Life is different in hostel. Though I have been a day scholar (as it is called) throughout my college life, most of my bosom friends used to stay in the hostel at Linton Street, Park Circus. That’s why I was acquainted to hostel life to some extent. Whether it was pre-fest night or post fest afternoon, the night before Saraswati Puja or any friend’s birthday party, I used to search for a reason to stay in the hostel. Another thing for which I can still remember those days are the maal parties. We had two places to booze. One was Sam’s room, another was hostel’s terrace. I vividly remember the ecstasy of those adda sessions with glasses in our hand. But its not the story I am gonna tell you today, its a different one.
In college we used to do many things in groups like joining the gym or going to swimming classes etc. It was same for us in case of buying our motorcycles too. So it was a matter of 3 – 4 months when leaving a couple of people we all had our own motorcycles in our group. After having our bikes the very next thing that came to our mind was a road trip. But long trip was not possible because that would had been stamped rejected by our parents. So we started planning for a short one. Meanwhile a few days had passed. During this time one of our learned friends gave an one liner which struck us really hard and made us fall in love with it. It was bike – beer – biriyani. The magic of this trio is only to be experienced, I have no words to explain it. So it was one such night when I was staying in the hostel after my crappy hospital duties, sipping my bottle of Carlsberg in Sam’s room being comfortably numb. It was almost 10 o’clock then when suddenly, as usual, everyone in that room felt like having biriyani (remember the one liner?). So two of our bikes roared with their riders on and within half an hour we were having the famous biriyani from Arsalan. After our dinner was over we were all ready for our second round of beer when suddenly Kuntal started talking about ‘that’ bike trip. You can understand that by then we all were a bit charged up by the previous bottle of beer and a packet of biriyani. So it took us hardly half an hour to finish the bottle in our hand and put on our helmets. It was 12 when we started our nocturnal bike ride – 5 bikes carrying 7 drunk docs.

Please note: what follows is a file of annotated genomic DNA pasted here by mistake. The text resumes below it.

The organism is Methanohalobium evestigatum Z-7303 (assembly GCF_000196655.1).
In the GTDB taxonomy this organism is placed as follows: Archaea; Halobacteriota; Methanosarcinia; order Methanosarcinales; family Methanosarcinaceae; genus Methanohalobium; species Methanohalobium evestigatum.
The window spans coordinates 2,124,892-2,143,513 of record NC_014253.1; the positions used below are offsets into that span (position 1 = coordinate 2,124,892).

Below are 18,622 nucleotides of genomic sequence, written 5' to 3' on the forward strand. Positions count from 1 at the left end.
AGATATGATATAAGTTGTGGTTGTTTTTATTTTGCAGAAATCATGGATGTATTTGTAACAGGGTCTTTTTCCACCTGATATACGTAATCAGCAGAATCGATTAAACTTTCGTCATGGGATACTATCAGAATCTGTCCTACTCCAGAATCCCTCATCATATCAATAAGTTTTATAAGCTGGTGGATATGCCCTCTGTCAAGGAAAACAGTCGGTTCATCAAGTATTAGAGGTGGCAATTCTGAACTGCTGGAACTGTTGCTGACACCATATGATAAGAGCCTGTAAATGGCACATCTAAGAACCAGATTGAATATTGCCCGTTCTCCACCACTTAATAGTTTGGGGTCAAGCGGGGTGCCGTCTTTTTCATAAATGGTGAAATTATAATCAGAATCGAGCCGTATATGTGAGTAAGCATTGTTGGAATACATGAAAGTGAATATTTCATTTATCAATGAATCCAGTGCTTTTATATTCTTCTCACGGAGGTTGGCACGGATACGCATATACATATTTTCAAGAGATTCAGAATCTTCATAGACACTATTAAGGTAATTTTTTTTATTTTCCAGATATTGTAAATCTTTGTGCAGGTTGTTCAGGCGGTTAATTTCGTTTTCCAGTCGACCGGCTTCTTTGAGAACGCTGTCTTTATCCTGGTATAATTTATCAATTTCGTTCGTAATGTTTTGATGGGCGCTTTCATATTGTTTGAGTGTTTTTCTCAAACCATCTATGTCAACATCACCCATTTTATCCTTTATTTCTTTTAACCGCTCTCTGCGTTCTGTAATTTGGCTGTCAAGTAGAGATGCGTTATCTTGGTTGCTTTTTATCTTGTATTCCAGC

Calcutta at 12 is a beauty to watch. Empty streets, mad dogs, yellow lights, mild breeze and our bikes. We were flying then. We took the A. J. C. Bose Road flyover to rev our babies a bit hard. It was there that for the first time I touched the triple digit magic numbers in the speedometer. After getting down from the bridge we turned right to take a halt on the red road to see everyone was coming and found Soumitra alias Bantu was missing. So we all got down from our bikes, few went to pee, a couple lighted cigarettes and Rupak rang Bantu. But he didn’t pick up his phone. After waiting for 10 minutes out there we saw the glaring headlight of a bike approaching us, and yes it was bantu coming our way. After that we got bad mouthed by him for another 5 mins for not letting him know the rasta and when we hit the road again it was 12:30. We followed the road to Eden Gardens, gave some flying kisses to the epitome of cricket in Kolkata as we passed by and after a while stopped outside Princeps Ghat.
We all walked the road to the ghat, crossed the Princeps Ghat station of Circular Rail and at last caught a glimpse of the river through the thick embracing darkness and trees. The ghat was dark and desolate. 4 – 5 steps were peeping out of the water. We scattered and sat on the steps and the ground. The only source of light was that coming from the Vidyasagar Setu. Their reflection in the water looked like as if someone had stirred the lights in the water of Hooghly. The only sound was the sound of the water splashing the banks and the steps. No there was another sound. It was the distant sound of the oars, cutting the water, of a small boat coming our way. We sat there motionless looking at the vast expanse of the river feeling the heavenly silence of the place. It was so different from any other night. After half an hour Sam broke the silence and reminded us of our pending bike trip. So we once again took our helmets, looked at the river, over expanded our lungs with the fresh air and turned to the place we had kept our bikes. We started again for the rest of our ride when the watch was clicking 1:30.